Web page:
Conservatives, including Del. Robert G. Marshall (R-Prince William), are lobbying McDonnell to ask the State Board of Social Services to kill the proposal because they do not think it is healthy for gay couples to raise children.
Marshall said that he considers the change part of a “radical anti-family proposal” and that he does not even think single people should adopt, which is currently allowed by law. “Children need a mother and a father,” he said.
Eric Finkbeiner, McDonnell’s policy director, said that the governor was considering his options but in general “supports and encourages” adoption of children by married couples and single parents.
McDonnell must make his recommendation to the State Board of Social Services, a nine-member panel in which all but four members are holdovers from his Democratic predecessor, by April 16.
Kaine, who is expected to run for U.S. Senate next year, proposed the change to the regulations in November 2009, less than two months before he left the office to become the full-time chairman of the Democratic National Committee.
Currently, only married couple and single men and women — regardless of sexual orientation — can adopt in Virginia. The proposal, according to the governor’s office, would mandate that gay singles and unmarried couples be able to access faith-based groups, such as Catholic Charities and Jewish Family Services, to adopt children.
Read more here.
From WLS 890AM:
The survey  found women, on average, kiss 22 guys, have six one-night stands and have their hearts broken five times before finding Mr. Right. By comparison, men on average kiss 23 girls, have 10 one-night stands and have their hearts broken six times before finding their true love.
Read more dating statistics here.
Tuesday, April 5, 2011
For the past two decades, claims related to the welfare and well-being of children have been invoked by those defending same-sex marriage bans. This Article offers a new and fruitful perspective on why courts should seriously question the credibility of these asserted child welfare claims. Many assume that these repeated invocations of child welfare related concerns have remained constant, or at least consistent, over time. A closer examination, however, reveals that while children have remained front and center, the particular proffered interests have continued to mutate over time and that more recent claims are inconsistent or at least in tension with earlier arguments. Drawing upon employment discrimination law, this Article argues that this historical perspective should cause courts to be suspicious of these ever changing rationales for same-sex marriage bans.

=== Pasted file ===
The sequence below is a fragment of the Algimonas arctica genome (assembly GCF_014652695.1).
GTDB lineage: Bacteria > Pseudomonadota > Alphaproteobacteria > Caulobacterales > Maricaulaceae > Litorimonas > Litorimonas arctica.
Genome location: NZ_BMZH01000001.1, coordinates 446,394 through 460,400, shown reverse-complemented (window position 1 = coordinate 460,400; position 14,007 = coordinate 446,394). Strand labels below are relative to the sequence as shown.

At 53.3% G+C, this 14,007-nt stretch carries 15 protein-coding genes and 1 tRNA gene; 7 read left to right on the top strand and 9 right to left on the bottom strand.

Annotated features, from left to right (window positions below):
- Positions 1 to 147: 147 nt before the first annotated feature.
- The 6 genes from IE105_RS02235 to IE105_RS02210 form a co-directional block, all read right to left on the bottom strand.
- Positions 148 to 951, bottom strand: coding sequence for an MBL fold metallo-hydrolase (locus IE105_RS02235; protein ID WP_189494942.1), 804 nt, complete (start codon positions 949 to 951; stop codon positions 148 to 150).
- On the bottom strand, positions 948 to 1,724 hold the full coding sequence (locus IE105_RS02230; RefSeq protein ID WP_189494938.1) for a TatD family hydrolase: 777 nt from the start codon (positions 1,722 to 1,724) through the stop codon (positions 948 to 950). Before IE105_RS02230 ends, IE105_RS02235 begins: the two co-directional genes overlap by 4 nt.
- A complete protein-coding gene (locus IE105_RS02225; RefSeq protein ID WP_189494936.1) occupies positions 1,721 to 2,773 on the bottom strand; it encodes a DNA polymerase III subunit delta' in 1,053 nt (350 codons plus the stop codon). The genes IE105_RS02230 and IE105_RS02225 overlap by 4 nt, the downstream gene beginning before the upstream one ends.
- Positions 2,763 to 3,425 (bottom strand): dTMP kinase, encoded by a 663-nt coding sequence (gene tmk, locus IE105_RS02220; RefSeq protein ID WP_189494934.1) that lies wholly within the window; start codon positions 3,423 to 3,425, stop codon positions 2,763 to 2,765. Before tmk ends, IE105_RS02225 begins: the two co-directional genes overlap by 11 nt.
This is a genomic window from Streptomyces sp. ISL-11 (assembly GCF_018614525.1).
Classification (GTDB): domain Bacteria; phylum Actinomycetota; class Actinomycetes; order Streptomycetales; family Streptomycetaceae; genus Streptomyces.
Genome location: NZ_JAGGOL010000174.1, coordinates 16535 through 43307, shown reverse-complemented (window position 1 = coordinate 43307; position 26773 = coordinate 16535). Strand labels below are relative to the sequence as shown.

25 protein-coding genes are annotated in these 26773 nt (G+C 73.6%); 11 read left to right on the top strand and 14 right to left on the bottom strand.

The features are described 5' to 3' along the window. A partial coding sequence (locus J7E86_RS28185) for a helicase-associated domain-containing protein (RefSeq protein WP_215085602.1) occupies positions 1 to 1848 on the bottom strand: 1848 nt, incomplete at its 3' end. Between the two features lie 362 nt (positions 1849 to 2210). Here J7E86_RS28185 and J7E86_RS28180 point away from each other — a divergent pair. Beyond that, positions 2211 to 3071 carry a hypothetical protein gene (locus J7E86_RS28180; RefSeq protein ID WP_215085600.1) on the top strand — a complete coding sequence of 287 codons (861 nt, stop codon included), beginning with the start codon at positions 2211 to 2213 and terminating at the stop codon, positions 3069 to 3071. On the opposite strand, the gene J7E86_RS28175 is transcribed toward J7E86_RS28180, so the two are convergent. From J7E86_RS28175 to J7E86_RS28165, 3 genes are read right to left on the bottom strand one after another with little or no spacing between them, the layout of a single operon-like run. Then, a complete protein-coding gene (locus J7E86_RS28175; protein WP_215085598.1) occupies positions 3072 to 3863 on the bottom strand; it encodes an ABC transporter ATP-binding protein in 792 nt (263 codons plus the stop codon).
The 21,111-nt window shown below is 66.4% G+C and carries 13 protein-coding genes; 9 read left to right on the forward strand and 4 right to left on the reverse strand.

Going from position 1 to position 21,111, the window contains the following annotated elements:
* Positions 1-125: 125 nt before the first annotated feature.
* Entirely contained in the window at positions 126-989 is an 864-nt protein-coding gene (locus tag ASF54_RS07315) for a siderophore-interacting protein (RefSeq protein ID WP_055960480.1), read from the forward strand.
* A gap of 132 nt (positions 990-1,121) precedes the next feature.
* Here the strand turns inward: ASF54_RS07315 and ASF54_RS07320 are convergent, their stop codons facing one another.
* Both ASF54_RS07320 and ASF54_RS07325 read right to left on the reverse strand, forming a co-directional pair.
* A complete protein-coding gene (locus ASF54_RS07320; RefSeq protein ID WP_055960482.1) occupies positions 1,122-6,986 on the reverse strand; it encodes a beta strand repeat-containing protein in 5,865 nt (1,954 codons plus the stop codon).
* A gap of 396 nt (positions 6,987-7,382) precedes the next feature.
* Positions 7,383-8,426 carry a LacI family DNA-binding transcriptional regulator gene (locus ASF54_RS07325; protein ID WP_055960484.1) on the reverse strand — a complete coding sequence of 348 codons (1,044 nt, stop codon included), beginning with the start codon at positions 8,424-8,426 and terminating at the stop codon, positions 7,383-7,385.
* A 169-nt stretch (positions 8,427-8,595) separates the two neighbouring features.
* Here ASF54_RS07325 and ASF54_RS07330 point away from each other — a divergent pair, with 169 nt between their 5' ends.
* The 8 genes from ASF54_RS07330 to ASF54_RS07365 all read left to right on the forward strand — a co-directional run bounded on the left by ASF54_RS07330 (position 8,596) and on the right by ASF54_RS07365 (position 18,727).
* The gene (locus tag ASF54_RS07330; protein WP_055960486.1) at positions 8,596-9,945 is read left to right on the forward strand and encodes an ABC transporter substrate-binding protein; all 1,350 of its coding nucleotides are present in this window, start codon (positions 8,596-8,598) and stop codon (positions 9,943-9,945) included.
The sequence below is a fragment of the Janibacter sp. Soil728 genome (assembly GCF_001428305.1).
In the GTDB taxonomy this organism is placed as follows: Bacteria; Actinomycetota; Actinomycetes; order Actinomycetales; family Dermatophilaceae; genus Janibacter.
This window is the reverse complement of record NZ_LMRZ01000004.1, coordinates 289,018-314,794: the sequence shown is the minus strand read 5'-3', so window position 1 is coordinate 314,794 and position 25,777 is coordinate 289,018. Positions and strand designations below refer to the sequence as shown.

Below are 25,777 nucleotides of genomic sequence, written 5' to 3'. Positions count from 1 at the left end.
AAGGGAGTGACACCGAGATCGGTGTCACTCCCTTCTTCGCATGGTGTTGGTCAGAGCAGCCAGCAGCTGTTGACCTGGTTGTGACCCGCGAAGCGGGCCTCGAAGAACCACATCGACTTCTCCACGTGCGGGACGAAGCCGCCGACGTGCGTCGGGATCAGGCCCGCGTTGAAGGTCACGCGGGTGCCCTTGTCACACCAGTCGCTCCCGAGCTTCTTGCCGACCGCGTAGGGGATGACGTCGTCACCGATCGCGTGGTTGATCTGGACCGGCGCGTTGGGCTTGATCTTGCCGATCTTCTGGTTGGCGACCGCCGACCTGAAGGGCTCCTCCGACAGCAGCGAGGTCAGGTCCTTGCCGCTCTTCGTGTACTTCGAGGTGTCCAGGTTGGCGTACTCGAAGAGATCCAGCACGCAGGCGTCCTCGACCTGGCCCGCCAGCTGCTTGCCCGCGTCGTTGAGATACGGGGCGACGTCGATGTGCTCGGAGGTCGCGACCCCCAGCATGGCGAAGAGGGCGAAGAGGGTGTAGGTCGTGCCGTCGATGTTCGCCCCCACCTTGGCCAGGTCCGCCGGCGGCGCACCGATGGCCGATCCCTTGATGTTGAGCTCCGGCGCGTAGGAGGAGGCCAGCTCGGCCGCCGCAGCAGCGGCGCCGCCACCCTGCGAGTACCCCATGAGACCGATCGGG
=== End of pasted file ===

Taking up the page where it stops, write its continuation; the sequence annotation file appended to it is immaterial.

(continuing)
Monday, April 4, 2011
From Mail Online:
Millions of families with one working parent get a worse tax deal in Britain than anywhere else in the world, a survey found yesterday.
Compared with other western countries a traditional family – a working husband and a wife who looks after the children full-time – pays a third more proportionally to the taxman than a single person without children.
Read more here.
Sunday, April 3, 2011
The American Bar Association Section of Family Law is pleased to present its Howard C. Schwab Memorial Essay Contest. This contest is held annually to encourage interest in the field of family law, and it is my hope that you will promote this great opportunity to students at your law school. Not only does the contest encourage innovative thought in family law, but it also provides an opportunity for recognition and publication in the scholarly journal Family Law Quarterly.
Applicants may submit an essay on any aspect of family law and entrants are encouraged to write on subjects of national interest. However, if the law in one state reflects a significant development or trend, that too could be an appropriate subject for an entry. With the vast scope of family law, the possibilities are endless.
The breadth of originality and analysis of past winners is a great testament to the quality of our nation's law schools and educators. Past topics of winning essays include transsexuals and the legal determination of sex, same-sex marriages, federal responsibility for indigent elderly, interpretation of Islamic marriage contracts, the Indian Child Welfare Act, polygamy and marital counseling laws. We look forward to an outstanding pool of entries this year as we continue to marvel at the outstanding thought produced by future attorneys.
Additional information about the Schwab Memorial Essay Contest can be found at http://www.americanbar.org/groups/family_law/resources/essay_contest.html, and I am also attaching a flyer that you may wish to distribute. I hope you will share this with interested faculty and encourage students to participate. The deadline for entries is April 29, 2011. (Students must apply for an entry number by April 22nd.)
If you have any questions regarding the essay contest, please contact Carrie Asalon of the ABA Section of Family Law at 312-988-5145 or e-mail firstname.lastname@example.org.
Debra H. Lehrmann
Chair, ABA Section of Family Law